Right now, the main approach is to blend the ultra-light with heavier grades of oil to create a mixture that can be put into refineries. This has created high demand for heavier oil (20-30 API gravity). The main sources for the U.S. are deep-water Gulf of Mexico, Mexico, Venezuela and Canada. Much of this heavy oil has problems of its own for refiners especially the syn-crude from Canada and Venezuela that contains large volumes of bitumen that requires a special kind of refinery (“cokers”) that can deal with the carbon and sell it as petroleum coke. Most of these refineries are in the Midwest (Chicago area mostly). The deep water GOM crude contains considerable sulphur that must be removed before refining further. As you can see, it is a complex problem. It reflects the fundamental premise of Peak Oil—namely, that we have run out of cheap oil.

  8. MASTERMIND on Mon, 2nd Apr 2018 7:18 pm 

    Isn’t it amazing how so many companies/industries that lose so much money — Shale Fracking — Amazon — Uber — Tesla— Netflix— Twitter..etc.. Are able to keep the US economy afloat?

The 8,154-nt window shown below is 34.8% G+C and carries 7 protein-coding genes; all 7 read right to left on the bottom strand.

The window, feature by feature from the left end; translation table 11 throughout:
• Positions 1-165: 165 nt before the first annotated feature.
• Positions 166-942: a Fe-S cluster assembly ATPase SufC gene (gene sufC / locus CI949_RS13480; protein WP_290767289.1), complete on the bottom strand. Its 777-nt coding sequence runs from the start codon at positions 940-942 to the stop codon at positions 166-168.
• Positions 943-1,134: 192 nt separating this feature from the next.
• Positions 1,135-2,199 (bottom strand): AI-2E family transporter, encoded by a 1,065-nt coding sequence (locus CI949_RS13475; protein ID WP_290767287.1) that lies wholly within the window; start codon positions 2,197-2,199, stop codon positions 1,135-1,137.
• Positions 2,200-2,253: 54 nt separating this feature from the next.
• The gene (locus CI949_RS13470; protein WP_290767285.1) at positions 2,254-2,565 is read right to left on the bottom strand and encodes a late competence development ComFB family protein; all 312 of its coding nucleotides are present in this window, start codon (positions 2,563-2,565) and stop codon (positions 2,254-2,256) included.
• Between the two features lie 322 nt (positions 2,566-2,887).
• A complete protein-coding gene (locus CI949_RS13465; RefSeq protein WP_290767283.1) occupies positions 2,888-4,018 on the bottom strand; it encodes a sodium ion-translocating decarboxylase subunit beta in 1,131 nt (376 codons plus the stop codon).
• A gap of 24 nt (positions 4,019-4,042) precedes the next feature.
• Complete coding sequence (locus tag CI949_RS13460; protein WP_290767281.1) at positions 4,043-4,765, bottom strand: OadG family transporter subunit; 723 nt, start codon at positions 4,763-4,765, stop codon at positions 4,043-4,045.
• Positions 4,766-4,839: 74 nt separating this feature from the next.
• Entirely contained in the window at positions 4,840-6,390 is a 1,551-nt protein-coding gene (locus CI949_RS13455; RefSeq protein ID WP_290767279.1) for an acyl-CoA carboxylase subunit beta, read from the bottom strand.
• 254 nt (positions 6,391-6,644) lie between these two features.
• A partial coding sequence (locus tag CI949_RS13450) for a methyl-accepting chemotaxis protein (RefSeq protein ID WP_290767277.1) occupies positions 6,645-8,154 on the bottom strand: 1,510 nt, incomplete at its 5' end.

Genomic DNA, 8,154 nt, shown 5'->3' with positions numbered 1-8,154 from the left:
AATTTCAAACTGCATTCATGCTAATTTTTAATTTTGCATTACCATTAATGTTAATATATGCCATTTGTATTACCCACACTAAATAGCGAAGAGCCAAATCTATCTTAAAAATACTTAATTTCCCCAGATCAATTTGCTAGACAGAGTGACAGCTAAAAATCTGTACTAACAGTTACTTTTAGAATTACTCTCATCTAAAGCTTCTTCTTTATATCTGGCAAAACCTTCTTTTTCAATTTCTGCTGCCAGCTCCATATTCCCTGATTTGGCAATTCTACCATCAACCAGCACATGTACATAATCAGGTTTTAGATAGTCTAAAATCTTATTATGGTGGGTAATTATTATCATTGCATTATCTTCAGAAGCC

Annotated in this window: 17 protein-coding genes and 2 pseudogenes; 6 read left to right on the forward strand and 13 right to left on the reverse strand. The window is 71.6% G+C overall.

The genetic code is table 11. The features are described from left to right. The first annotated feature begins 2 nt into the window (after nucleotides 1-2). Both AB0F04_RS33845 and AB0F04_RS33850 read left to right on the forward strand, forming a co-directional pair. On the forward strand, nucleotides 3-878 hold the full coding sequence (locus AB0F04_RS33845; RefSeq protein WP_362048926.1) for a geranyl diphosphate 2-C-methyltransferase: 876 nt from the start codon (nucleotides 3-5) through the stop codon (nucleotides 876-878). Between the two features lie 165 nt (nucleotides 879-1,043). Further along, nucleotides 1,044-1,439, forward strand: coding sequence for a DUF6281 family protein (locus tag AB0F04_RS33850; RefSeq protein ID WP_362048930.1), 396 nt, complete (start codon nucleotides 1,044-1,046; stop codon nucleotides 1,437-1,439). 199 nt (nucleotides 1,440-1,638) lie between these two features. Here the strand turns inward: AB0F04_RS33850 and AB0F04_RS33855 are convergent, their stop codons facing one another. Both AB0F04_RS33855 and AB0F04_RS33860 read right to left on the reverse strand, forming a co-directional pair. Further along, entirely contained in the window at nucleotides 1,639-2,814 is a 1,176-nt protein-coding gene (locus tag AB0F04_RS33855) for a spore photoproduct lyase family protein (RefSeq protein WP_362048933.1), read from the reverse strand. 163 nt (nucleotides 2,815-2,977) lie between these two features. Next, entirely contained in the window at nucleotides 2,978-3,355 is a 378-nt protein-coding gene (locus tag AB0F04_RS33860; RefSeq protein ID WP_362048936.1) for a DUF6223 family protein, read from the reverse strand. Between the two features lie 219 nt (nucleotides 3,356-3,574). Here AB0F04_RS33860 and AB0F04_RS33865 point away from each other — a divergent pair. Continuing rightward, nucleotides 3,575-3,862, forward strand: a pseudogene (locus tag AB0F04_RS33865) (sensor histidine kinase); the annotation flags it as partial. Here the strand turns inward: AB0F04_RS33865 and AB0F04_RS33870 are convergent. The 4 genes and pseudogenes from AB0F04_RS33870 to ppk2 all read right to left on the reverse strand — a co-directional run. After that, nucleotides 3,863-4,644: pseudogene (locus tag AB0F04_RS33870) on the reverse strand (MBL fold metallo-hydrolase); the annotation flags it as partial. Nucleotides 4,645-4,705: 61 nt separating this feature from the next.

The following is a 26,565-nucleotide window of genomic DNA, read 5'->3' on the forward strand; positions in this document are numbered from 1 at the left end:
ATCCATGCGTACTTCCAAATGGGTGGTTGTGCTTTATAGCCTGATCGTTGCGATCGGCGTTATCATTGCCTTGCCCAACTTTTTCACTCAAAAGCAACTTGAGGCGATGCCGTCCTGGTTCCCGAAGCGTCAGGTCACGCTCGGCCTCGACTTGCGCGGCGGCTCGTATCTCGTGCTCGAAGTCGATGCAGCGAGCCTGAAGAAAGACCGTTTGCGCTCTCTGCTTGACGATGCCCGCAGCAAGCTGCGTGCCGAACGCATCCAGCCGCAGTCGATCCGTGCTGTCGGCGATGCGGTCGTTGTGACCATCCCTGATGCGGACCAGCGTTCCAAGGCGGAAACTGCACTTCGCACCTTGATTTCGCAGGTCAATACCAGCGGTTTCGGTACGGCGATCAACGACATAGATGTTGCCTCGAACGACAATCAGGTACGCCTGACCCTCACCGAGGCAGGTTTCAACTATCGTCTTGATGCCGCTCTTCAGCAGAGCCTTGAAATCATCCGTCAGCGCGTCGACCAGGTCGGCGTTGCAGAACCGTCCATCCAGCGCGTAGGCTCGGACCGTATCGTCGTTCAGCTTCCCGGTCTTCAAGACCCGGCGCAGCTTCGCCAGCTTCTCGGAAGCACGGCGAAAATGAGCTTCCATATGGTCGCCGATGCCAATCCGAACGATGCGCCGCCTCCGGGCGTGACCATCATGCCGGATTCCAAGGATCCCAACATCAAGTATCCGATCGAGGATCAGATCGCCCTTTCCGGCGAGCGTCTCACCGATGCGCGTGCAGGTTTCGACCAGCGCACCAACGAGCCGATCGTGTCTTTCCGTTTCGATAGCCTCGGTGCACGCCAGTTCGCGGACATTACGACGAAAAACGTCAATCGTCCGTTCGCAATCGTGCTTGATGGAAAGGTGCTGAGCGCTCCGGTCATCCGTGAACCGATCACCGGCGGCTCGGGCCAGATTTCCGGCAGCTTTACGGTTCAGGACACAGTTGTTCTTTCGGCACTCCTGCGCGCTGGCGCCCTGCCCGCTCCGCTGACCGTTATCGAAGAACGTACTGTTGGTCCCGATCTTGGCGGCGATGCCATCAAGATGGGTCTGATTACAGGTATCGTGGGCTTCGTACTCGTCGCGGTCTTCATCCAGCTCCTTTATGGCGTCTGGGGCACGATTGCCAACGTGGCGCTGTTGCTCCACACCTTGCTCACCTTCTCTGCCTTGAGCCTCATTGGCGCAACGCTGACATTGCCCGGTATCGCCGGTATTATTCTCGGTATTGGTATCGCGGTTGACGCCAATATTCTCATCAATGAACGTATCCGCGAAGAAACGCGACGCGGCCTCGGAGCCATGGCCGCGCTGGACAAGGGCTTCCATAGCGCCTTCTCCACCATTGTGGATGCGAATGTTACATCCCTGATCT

Obviously the US needs more money losing corporations — then we will have our recovery.

    Who knows — perhaps this is another ‘flat earth moment’ — you know what I mean? Like at one point everyone thought the earth was flat — it was just so obvious — until it wasn’t.

    Maybe it is the other way around — what we need is to foster an environment where corporations are losing many billions…. because this is what leads to prosperity … and jobs .. and higher wages…

  9. Boat on Mon, 2nd Apr 2018 7:28 pm 


    It’s called maximizing other people’s money while becoming the richest in the world. Jobs are ment to be eliminated along with huge amounts of expensive infrastructure. Bring on the boots.
    How this works mm, we will need many less people. Matching the Earth’s carrying capacity is the smart money. This is part of the transition.

  10. Babtized on Tue, 3rd Apr 2018 1:27 am 

    Maybe be a late April fools joke? But MSN had an article claiming West Texas is sinking, where there is fracking occurring?